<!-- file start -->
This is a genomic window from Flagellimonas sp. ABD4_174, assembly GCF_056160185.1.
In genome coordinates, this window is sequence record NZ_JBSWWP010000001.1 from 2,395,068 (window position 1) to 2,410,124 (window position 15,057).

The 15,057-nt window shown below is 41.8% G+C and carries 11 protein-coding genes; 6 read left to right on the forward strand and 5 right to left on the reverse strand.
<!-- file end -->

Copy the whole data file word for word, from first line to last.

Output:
This is a genomic window from Flagellimonas sp. ABD4_174, assembly GCF_056160185.1.
In genome coordinates, this window is sequence record NZ_JBSWWP010000001.1 from 2,395,068 (window position 1) to 2,410,124 (window position 15,057).

The 15,057-nt window shown below is 41.8% G+C and carries 11 protein-coding genes; 6 read left to right on the forward strand and 5 right to left on the reverse strand.